Are you tired of seeing your precious locks disappear? Hair loss can be a frustrating and concerning issue that affects millions of people worldwide. Understanding the causes behind this common problem is the first step towards finding effective solutions.
In this TH Cosmetic‘s article, we delve into the world of hair loss causes, exploring the various factors that contribute to this condition. From genetics to lifestyle choices, we unravel the mysteries surrounding hair loss and empower you with the knowledge to tackle this issue head-on.
Hair growth cycle
The hair growth cycle is a natural process that occurs in different phases. Understanding the hair growth cycle is important because it helps explain why hair grows, how it grows, and the reasons behind hair loss. Typically, each hair follicle on our scalp goes through a cycle that consists of three main phases: anagen, catagen, and telogen.
- Anagen Phase: The anagen phase, also known as the growth phase, is the active period during which hair actively grows. It can last anywhere from two to seven years, depending on various factors such as genetics, age, and overall health.
- Catagen Phase: After the anagen phase, the hair follicle enters the catagen phase, which is a transitional phase. This phase lasts for a relatively short period, typically around two to three weeks. During catagen, the hair follicle shrinks and detaches from the blood supply, causing the hair to stop growing.
- Telogen Phase: The telogen phase, also known as the resting phase, is the final phase of the hair growth cycle. It lasts for about two to three months. During this phase, the hair follicle remains inactive, and the club hair is fully formed. Approximately 10-15% of our hair is in the telogen phase at any given time.
Hair loss types
Hair loss, also known as alopecia, is a common condition that affects both men and women. There are several types of hair loss, each with its own causes and characteristics. Understanding the different types can help in identifying the underlying cause and determining the most appropriate hair loss treatment. Here are some of the major types of hair loss:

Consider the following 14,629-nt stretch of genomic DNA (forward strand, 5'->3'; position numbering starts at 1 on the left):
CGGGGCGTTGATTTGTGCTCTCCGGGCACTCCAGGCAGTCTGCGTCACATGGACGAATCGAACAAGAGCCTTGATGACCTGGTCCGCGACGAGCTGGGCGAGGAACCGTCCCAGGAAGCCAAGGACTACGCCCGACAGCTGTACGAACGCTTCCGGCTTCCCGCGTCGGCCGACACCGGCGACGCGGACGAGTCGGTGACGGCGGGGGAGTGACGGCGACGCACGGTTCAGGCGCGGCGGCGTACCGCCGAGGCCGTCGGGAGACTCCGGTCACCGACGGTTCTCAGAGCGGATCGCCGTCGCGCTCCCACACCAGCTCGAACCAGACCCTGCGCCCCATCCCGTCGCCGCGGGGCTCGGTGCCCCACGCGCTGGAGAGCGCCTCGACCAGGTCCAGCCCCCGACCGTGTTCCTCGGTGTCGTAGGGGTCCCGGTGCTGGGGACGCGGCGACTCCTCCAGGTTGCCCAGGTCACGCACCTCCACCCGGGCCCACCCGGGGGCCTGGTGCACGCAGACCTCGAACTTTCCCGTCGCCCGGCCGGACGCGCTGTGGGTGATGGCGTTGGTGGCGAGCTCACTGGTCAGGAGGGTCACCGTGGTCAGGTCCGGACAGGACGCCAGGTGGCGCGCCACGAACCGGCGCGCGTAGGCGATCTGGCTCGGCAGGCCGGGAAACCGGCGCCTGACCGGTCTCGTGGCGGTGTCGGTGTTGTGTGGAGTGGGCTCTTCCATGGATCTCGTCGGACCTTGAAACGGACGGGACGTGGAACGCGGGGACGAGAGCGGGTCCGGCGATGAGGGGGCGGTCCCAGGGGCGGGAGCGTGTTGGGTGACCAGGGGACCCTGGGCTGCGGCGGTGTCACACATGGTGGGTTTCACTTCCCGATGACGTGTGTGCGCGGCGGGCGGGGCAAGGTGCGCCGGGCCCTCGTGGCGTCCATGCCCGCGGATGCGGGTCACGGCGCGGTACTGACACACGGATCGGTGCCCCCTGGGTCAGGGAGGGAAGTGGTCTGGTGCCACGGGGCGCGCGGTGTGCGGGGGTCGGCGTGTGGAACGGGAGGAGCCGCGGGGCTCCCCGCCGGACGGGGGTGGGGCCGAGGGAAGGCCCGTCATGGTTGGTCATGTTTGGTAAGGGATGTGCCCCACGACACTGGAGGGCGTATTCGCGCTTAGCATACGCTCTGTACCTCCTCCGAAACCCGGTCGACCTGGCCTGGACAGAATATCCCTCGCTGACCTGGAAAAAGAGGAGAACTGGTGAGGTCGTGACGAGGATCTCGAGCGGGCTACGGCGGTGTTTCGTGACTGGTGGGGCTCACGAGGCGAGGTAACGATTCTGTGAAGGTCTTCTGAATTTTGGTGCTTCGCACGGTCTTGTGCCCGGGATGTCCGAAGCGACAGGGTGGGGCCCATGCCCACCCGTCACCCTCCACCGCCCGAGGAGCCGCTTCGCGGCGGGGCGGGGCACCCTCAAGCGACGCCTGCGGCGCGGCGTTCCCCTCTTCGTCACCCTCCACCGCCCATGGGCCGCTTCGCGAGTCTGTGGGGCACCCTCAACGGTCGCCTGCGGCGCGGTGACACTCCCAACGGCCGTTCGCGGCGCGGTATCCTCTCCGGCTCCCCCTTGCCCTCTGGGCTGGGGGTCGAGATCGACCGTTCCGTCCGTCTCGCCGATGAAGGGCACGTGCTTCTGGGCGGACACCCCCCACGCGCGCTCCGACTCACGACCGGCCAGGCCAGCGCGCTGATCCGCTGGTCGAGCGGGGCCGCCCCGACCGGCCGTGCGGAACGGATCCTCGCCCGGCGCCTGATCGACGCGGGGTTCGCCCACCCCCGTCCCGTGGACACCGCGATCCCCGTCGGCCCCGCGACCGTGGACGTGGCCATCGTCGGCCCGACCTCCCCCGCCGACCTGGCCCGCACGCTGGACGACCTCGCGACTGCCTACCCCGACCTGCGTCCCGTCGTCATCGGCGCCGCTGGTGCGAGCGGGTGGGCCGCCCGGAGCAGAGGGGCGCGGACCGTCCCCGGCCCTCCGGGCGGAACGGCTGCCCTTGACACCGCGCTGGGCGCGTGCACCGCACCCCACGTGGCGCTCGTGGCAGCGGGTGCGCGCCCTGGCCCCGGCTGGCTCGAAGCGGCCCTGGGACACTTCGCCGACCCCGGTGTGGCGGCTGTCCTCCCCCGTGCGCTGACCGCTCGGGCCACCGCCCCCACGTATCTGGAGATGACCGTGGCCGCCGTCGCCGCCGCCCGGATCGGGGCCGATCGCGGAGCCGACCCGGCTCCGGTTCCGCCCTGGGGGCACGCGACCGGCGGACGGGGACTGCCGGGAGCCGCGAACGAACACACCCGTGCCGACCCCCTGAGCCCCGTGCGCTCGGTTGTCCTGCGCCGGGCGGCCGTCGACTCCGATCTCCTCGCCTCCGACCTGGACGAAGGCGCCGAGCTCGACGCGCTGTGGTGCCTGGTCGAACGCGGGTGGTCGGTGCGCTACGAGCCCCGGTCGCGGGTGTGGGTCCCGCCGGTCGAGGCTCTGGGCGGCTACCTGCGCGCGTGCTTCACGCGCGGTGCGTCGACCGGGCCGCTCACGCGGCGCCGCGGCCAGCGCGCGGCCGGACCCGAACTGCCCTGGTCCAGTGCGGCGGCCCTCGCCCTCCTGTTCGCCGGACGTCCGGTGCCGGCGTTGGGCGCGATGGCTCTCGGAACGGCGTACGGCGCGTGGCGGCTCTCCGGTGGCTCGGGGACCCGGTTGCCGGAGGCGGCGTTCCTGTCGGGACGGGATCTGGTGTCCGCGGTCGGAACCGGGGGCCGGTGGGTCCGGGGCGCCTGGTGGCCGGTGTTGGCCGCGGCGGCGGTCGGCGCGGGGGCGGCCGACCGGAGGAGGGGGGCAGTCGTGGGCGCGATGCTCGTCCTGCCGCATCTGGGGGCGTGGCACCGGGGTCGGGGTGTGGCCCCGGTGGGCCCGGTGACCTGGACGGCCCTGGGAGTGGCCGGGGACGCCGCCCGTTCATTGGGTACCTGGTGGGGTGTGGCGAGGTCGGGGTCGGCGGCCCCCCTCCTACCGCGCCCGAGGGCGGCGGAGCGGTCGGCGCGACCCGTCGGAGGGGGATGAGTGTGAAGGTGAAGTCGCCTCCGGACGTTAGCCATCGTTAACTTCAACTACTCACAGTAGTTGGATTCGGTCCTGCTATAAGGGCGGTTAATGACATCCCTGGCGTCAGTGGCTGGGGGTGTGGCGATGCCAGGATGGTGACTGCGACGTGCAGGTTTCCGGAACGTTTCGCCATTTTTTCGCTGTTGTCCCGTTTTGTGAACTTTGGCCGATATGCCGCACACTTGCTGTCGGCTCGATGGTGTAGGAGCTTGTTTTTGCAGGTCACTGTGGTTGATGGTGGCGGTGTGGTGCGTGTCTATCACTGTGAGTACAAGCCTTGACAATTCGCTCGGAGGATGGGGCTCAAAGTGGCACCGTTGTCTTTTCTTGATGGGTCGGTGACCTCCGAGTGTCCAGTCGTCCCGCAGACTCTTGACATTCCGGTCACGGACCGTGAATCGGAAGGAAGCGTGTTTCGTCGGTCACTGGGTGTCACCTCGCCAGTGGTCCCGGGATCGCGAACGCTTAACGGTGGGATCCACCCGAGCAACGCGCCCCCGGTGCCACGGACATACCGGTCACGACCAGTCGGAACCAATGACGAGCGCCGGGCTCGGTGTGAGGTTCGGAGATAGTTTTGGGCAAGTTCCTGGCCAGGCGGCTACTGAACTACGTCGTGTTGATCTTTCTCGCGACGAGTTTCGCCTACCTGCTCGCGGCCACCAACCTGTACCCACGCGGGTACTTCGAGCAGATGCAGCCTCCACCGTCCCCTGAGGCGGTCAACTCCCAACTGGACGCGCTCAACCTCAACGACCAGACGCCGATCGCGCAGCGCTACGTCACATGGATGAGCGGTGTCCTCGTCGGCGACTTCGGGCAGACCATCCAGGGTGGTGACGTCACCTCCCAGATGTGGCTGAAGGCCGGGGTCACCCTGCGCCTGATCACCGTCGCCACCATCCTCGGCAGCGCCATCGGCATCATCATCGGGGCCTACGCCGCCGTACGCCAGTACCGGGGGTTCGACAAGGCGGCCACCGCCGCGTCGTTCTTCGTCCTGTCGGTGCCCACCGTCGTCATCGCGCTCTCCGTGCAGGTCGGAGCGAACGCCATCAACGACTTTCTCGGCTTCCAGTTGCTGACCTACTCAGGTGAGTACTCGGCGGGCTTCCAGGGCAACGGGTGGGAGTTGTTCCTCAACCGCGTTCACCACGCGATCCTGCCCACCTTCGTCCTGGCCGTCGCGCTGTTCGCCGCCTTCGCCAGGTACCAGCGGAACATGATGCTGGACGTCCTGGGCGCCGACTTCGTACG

- Androgenetic Alopecia (Male/Female Pattern Baldness): Androgenetic alopecia is the most common type of hair loss, affecting both men and women. In men, it is often referred to as male pattern baldness, while in women, it is called female pattern baldness.
- Alopecia Areata:Alopecia areata is an autoimmune condition in which the immune system mistakenly attacks the hair follicles, leading to sudden hair loss. It often presents as round, smooth patches of baldness on the scalp, but it can also affect eyebrows, eyelashes, and other body hair.
- Telogen Effluvium: Telogen effluvium is a temporary form of hair loss that occurs due to a disruption in the hair growth cycle. It can be triggered by various factors, including physical or emotional stress, illness, hormonal changes, certain medications, or nutritional deficiencies.
What are the most common hair loss causes?
Hormonal imbalances can contribute to hair loss in both men and women. The hormone responsible for hair growth is called dihydrotestosterone (DHT). When the level of DHT increases in the body, it can bind to hair follicles and cause them to shrink.
This leads to shorter and finer hair, eventually resulting in hair loss. Hormonal imbalances can occur due to various factors such as aging, polycystic ovary syndrome (PCOS), and hormonal changes during menopause.